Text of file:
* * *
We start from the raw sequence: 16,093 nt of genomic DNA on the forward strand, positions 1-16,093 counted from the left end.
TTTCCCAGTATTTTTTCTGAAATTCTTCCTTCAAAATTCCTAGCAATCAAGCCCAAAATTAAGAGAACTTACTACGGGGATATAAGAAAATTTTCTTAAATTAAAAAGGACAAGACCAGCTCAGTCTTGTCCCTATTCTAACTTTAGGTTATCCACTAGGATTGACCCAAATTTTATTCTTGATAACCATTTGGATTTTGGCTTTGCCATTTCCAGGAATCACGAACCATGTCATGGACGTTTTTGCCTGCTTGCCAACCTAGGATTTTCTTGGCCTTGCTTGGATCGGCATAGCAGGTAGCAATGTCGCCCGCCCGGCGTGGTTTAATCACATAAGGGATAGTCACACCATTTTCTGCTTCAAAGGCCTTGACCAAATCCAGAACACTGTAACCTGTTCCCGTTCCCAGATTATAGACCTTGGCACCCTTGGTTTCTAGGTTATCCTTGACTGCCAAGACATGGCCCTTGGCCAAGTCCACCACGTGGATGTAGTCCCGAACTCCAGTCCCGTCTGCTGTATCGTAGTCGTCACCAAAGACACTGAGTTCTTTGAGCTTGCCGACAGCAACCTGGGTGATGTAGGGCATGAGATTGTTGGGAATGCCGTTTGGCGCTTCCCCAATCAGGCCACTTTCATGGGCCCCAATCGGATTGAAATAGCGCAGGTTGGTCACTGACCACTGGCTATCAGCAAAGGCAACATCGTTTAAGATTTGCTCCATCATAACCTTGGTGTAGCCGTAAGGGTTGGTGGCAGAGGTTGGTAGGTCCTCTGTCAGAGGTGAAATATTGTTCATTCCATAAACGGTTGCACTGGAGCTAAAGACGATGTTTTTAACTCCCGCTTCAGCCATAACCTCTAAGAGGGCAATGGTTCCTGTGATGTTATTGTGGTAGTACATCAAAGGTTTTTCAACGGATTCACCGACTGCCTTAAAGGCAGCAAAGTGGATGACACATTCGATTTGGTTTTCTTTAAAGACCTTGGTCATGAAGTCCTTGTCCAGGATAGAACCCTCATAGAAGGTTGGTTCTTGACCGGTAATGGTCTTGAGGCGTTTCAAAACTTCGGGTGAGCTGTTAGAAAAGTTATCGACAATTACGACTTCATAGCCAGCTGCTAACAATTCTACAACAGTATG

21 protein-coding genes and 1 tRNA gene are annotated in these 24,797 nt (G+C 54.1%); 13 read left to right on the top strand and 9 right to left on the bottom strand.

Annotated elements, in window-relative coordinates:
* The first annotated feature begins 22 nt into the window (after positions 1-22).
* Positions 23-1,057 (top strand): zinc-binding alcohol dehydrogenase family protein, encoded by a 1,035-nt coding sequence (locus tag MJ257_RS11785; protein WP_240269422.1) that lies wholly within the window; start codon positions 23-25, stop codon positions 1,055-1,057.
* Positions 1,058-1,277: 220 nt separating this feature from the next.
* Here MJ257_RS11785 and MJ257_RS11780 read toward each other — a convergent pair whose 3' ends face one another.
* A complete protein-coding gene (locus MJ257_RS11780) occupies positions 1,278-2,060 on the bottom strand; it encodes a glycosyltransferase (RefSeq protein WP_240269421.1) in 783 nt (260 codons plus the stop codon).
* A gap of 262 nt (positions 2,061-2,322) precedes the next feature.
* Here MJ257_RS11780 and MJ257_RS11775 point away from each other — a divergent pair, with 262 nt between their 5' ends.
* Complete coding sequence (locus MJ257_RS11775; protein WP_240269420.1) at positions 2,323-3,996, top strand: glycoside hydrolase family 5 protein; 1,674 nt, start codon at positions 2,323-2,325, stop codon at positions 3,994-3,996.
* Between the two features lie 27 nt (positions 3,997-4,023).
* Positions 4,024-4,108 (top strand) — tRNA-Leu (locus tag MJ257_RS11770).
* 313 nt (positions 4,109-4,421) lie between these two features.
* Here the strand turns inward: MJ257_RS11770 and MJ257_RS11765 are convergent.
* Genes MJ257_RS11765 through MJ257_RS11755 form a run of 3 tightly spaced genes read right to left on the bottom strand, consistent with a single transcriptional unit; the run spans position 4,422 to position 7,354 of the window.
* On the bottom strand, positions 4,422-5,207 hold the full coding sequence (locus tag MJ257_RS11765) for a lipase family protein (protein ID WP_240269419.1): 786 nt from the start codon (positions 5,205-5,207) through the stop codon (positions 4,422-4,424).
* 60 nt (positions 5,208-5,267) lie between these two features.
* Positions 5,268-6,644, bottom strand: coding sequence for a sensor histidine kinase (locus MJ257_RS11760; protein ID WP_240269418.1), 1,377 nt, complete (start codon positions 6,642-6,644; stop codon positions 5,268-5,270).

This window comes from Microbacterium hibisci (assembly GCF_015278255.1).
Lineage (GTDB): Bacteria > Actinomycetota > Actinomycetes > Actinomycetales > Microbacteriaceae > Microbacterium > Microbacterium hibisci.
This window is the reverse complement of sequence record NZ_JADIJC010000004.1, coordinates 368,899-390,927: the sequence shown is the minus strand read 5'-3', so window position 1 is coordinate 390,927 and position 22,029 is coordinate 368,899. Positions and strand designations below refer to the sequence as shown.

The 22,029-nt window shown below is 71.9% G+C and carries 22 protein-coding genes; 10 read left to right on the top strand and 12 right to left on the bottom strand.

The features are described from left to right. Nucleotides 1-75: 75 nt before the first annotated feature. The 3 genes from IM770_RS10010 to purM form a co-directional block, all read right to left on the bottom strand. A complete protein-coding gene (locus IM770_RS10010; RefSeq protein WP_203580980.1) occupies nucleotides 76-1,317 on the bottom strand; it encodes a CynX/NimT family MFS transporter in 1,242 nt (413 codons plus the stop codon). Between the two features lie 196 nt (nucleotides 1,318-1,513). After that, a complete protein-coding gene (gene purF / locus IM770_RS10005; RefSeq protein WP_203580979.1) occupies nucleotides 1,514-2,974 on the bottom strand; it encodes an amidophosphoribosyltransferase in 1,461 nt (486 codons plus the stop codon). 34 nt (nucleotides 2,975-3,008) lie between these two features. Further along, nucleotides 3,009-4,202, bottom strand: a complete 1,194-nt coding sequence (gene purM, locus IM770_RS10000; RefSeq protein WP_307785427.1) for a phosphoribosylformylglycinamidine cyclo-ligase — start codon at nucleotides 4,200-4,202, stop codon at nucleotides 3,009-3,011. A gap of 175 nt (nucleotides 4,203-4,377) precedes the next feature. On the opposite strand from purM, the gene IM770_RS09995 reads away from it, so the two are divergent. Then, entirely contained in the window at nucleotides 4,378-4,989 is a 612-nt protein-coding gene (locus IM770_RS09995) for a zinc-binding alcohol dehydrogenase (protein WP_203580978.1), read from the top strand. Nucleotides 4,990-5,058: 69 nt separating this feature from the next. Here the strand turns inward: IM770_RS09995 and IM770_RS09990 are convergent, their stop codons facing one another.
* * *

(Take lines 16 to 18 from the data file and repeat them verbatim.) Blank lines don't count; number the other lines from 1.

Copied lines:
* Here the strand turns inward: MJ257_RS11770 and MJ257_RS11765 are convergent.
* Genes MJ257_RS11765 through MJ257_RS11755 form a run of 3 tightly spaced genes read right to left on the bottom strand, consistent with a single transcriptional unit; the run spans position 4,422 to position 7,354 of the window.
* On the bottom strand, positions 4,422-5,207 hold the full coding sequence (locus tag MJ257_RS11765) for a lipase family protein (protein ID WP_240269419.1): 786 nt from the start codon (positions 5,205-5,207) through the stop codon (positions 4,422-4,424).